The Haqqani is reportedly to have brought over 60,000 converts and is responsible for about 2 million disciples around the world. This figure seems an exaggeration due to the looseness in Sufi order’s membership. However, it is fair to say that the Islamic spirituality offered by Haqqani and other Sufi orders, is the main reason for religious conversion in the west and the rising Islamic religiosity among members of the urban middle and upper class in the Muslim world. In Indonesia for example, Haqqani has successfully attracted followers mainly in large cities such as Jakarta, Bandung, Semarang, Jogjakarta, Batam, Balikpapan, Pekalongan, and Solo.


The Haqqani’s success seems to have provoked strong opposition from within Muslim community itself and this opposition has intensified after Syekh Hisyam Kabbani’s speech in the Open Forum of the State Department on 7th January 1999 in which he warned both the government’s agencies and Muslims of the imminent threat posed by the so-called Salafi/Wahabi-inspired Islamic extremism on US soil. A negative campaign and boycott put pressure on the Haqqani and Syekh Hisyam Kabbani has been personally isolated among major Islamic organisations in the US. Facing this, the Haqqani seems to become involve in all-out battle, on the one hand, by maintaining the validity of Sufism within the Islamic tradition and on the other hand, by denouncing Salafi-Wahabism as a splinter sect of Islam. Interestingly, this effort has been carried out not only through intellectual debates and the exchange of religious discourse within Muslim community but also as a religio-political struggle in the form of high-level lobbying and promoting inter-faith dialogues.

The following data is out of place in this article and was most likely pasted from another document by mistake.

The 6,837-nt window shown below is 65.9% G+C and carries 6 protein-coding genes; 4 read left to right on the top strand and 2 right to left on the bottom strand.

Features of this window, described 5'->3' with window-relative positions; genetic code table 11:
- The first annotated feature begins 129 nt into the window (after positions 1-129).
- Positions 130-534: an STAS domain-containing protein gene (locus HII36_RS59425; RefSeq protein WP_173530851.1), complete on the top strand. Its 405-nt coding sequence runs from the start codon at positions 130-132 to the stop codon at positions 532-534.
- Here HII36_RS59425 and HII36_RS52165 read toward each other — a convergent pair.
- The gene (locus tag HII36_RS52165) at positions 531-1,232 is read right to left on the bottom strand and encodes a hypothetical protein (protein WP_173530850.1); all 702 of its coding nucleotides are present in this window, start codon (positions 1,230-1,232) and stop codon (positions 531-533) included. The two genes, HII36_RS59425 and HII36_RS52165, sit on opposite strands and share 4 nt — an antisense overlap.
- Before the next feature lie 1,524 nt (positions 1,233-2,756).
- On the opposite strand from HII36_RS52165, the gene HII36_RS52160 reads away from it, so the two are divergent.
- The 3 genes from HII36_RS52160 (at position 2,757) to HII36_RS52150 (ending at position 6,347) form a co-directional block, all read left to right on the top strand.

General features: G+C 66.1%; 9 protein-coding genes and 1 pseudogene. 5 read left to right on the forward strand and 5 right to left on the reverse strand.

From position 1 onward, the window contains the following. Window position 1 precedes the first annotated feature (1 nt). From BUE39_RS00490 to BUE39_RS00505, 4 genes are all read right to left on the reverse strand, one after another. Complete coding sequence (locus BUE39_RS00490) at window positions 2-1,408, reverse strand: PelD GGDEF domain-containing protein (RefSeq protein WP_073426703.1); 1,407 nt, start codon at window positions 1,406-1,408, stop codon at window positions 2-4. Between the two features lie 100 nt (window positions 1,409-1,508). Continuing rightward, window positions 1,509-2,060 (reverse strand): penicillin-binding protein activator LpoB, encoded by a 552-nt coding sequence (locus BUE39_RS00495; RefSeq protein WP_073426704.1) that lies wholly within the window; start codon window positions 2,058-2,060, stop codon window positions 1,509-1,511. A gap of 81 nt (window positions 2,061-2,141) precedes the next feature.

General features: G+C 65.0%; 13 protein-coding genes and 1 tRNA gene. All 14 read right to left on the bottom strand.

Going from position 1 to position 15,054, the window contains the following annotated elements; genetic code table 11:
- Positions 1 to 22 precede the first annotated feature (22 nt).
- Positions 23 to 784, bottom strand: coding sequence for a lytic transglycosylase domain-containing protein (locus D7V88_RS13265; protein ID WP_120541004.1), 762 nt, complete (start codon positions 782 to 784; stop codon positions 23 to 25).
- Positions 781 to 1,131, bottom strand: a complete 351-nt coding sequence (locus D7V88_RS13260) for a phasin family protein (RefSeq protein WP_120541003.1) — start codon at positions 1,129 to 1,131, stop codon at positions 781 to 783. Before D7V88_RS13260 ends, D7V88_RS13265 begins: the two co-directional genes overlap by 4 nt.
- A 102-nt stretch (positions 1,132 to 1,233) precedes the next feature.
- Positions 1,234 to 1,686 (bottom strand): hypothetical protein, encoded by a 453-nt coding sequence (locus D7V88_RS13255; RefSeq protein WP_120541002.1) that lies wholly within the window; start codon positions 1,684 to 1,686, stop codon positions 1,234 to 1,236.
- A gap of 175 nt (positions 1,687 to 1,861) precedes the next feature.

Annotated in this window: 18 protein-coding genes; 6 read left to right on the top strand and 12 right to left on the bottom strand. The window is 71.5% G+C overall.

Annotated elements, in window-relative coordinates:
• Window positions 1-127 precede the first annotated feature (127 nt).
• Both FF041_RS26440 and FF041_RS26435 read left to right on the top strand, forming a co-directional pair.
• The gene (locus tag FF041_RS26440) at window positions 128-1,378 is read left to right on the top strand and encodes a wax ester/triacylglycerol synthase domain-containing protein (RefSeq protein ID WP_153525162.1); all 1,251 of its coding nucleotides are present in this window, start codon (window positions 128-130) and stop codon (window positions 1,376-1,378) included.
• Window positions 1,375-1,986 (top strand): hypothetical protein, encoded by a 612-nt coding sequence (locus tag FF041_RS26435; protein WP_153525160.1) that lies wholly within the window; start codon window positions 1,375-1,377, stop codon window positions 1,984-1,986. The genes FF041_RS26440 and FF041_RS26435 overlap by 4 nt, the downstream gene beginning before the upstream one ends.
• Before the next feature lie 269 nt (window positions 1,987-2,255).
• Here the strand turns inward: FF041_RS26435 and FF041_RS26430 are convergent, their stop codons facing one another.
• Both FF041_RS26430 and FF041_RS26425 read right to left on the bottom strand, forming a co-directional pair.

To sum up, the Haqqani case shows that Islamic religiosity and political Islamism are different sides of the same coin. However, as shown by the Haqqani case, both are carried out not for instrumental purposes of collecting material gain but for collective salvation in establishing the divine order.